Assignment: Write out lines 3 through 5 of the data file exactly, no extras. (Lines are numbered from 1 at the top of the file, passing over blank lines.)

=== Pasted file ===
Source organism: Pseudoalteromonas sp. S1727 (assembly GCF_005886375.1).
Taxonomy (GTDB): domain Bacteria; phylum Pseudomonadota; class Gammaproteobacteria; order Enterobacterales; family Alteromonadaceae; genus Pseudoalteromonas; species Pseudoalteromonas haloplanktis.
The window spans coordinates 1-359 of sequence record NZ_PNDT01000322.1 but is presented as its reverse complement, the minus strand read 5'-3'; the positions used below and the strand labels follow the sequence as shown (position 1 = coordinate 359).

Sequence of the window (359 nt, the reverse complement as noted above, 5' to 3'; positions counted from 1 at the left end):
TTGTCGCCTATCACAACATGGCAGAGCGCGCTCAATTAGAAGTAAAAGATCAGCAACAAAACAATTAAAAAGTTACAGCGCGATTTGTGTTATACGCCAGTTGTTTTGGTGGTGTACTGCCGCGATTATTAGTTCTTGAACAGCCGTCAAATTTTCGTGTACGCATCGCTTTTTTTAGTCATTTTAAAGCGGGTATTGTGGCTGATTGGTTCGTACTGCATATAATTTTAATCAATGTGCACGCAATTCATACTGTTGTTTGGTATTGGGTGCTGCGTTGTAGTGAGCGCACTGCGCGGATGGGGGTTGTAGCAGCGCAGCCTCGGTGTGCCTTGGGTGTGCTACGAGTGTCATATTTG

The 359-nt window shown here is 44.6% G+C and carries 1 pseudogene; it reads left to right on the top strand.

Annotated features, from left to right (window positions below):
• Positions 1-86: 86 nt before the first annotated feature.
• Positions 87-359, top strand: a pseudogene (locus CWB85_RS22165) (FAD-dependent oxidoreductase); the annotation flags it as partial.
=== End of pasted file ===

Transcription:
The window spans coordinates 1-359 of sequence record NZ_PNDT01000322.1 but is presented as its reverse complement, the minus strand read 5'-3'; the positions used below and the strand labels follow the sequence as shown (position 1 = coordinate 359).

Sequence of the window (359 nt, the reverse complement as noted above, 5' to 3'; positions counted from 1 at the left end):
TTGTCGCCTATCACAACATGGCAGAGCGCGCTCAATTAGAAGTAAAAGATCAGCAACAAAACAATTAAAAAGTTACAGCGCGATTTGTGTTATACGCCAGTTGTTTTGGTGGTGTACTGCCGCGATTATTAGTTCTTGAACAGCCGTCAAATTTTCGTGTACGCATCGCTTTTTTTAGTCATTTTAAAGCGGGTATTGTGGCTGATTGGTTCGTACTGCATATAATTTTAATCAATGTGCACGCAATTCATACTGTTGTTTGGTATTGGGTGCTGCGTTGTAGTGAGCGCACTGCGCGGATGGGGGTTGTAGCAGCGCAGCCTCGGTGTGCCTTGGGTGTGCTACGAGTGTCATATTTG